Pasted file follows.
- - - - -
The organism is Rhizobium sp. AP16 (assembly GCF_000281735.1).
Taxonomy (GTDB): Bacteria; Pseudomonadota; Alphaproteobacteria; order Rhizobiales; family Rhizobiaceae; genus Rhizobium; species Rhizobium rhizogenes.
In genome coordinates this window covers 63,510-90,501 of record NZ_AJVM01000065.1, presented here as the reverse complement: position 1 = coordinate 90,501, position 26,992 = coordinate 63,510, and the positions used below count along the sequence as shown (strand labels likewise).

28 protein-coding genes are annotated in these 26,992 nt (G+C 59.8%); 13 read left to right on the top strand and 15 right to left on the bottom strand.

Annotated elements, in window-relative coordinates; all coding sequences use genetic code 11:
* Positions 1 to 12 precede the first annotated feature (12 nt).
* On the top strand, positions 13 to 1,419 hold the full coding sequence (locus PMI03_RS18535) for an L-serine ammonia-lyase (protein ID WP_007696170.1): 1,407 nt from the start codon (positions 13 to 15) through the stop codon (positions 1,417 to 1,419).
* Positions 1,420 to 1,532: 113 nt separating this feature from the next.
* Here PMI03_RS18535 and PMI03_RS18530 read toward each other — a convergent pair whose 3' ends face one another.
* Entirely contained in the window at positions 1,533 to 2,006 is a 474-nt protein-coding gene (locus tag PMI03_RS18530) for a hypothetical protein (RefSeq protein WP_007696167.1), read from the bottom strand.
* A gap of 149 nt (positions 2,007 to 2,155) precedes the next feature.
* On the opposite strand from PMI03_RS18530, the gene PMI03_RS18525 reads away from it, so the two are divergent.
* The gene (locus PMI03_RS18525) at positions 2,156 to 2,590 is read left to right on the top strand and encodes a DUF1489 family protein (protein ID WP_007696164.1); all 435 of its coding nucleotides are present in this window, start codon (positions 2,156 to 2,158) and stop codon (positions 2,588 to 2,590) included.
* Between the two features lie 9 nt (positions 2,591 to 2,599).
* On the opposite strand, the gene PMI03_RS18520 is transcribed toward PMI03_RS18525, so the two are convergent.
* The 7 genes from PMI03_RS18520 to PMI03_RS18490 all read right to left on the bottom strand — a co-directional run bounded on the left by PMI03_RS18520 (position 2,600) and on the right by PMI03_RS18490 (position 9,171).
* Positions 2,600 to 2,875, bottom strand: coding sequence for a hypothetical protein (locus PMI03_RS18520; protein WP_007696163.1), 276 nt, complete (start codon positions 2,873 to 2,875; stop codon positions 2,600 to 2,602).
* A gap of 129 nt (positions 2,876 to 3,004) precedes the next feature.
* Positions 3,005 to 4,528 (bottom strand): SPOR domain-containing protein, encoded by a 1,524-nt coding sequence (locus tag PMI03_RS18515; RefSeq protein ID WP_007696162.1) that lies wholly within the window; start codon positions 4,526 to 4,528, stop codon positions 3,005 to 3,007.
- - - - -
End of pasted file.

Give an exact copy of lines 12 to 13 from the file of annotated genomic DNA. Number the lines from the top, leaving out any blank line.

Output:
* On the opposite strand from PMI03_RS18530, the gene PMI03_RS18525 reads away from it, so the two are divergent.
* The gene (locus PMI03_RS18525) at positions 2,156 to 2,590 is read left to right on the top strand and encodes a DUF1489 family protein (protein ID WP_007696164.1); all 435 of its coding nucleotides are present in this window, start codon (positions 2,156 to 2,158) and stop codon (positions 2,588 to 2,590) included.